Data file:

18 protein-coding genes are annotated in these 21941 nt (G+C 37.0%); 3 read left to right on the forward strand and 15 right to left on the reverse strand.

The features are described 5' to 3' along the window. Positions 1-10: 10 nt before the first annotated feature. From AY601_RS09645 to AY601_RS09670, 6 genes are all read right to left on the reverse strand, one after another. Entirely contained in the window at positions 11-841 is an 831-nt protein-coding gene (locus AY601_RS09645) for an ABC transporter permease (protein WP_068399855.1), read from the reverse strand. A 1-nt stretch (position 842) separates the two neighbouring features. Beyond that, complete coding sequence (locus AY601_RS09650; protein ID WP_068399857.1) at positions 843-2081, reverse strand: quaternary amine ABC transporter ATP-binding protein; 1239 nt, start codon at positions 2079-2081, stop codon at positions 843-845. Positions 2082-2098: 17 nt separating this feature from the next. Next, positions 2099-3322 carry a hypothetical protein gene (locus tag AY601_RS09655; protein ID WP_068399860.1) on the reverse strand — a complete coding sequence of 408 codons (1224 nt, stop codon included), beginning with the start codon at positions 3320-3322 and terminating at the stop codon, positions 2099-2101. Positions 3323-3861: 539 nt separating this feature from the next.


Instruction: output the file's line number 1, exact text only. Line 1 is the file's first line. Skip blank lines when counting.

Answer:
18 protein-coding genes are annotated in these 21941 nt (G+C 37.0%); 3 read left to right on the forward strand and 15 right to left on the reverse strand.